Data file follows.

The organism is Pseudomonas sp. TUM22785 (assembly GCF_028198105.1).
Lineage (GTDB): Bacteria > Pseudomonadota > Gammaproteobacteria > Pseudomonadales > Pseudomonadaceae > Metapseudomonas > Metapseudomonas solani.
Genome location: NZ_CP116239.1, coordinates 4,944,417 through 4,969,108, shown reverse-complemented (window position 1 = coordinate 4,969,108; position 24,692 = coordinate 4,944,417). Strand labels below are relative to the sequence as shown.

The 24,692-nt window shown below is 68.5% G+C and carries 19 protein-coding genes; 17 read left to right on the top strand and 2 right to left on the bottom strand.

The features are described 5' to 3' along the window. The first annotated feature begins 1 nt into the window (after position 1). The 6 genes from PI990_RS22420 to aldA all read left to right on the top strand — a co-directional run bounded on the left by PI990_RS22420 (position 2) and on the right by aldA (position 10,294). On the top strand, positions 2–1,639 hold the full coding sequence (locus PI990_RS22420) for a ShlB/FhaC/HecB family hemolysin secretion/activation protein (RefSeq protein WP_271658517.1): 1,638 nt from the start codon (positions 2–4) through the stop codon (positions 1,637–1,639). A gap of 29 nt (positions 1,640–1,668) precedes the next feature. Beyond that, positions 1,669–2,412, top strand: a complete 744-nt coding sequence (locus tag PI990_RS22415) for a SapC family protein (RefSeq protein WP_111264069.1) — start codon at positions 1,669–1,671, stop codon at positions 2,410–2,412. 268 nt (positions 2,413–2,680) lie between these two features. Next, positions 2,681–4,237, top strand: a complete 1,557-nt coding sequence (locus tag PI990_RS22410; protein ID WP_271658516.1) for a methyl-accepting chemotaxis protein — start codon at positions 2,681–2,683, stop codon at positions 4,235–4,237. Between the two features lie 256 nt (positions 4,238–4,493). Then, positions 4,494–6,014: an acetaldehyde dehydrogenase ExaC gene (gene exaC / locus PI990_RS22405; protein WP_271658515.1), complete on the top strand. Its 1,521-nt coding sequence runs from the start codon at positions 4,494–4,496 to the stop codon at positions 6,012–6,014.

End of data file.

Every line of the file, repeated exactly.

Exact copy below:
The organism is Pseudomonas sp. TUM22785 (assembly GCF_028198105.1).
Lineage (GTDB): Bacteria > Pseudomonadota > Gammaproteobacteria > Pseudomonadales > Pseudomonadaceae > Metapseudomonas > Metapseudomonas solani.
Genome location: NZ_CP116239.1, coordinates 4,944,417 through 4,969,108, shown reverse-complemented (window position 1 = coordinate 4,969,108; position 24,692 = coordinate 4,944,417). Strand labels below are relative to the sequence as shown.

The 24,692-nt window shown below is 68.5% G+C and carries 19 protein-coding genes; 17 read left to right on the top strand and 2 right to left on the bottom strand.

The features are described 5' to 3' along the window. The first annotated feature begins 1 nt into the window (after position 1). The 6 genes from PI990_RS22420 to aldA all read left to right on the top strand — a co-directional run bounded on the left by PI990_RS22420 (position 2) and on the right by aldA (position 10,294). On the top strand, positions 2–1,639 hold the full coding sequence (locus PI990_RS22420) for a ShlB/FhaC/HecB family hemolysin secretion/activation protein (RefSeq protein WP_271658517.1): 1,638 nt from the start codon (positions 2–4) through the stop codon (positions 1,637–1,639). A gap of 29 nt (positions 1,640–1,668) precedes the next feature. Beyond that, positions 1,669–2,412, top strand: a complete 744-nt coding sequence (locus tag PI990_RS22415) for a SapC family protein (RefSeq protein WP_111264069.1) — start codon at positions 1,669–1,671, stop codon at positions 2,410–2,412. 268 nt (positions 2,413–2,680) lie between these two features. Next, positions 2,681–4,237, top strand: a complete 1,557-nt coding sequence (locus tag PI990_RS22410; protein ID WP_271658516.1) for a methyl-accepting chemotaxis protein — start codon at positions 2,681–2,683, stop codon at positions 4,235–4,237. Between the two features lie 256 nt (positions 4,238–4,493). Then, positions 4,494–6,014: an acetaldehyde dehydrogenase ExaC gene (gene exaC / locus PI990_RS22405; protein WP_271658515.1), complete on the top strand. Its 1,521-nt coding sequence runs from the start codon at positions 4,494–4,496 to the stop codon at positions 6,012–6,014.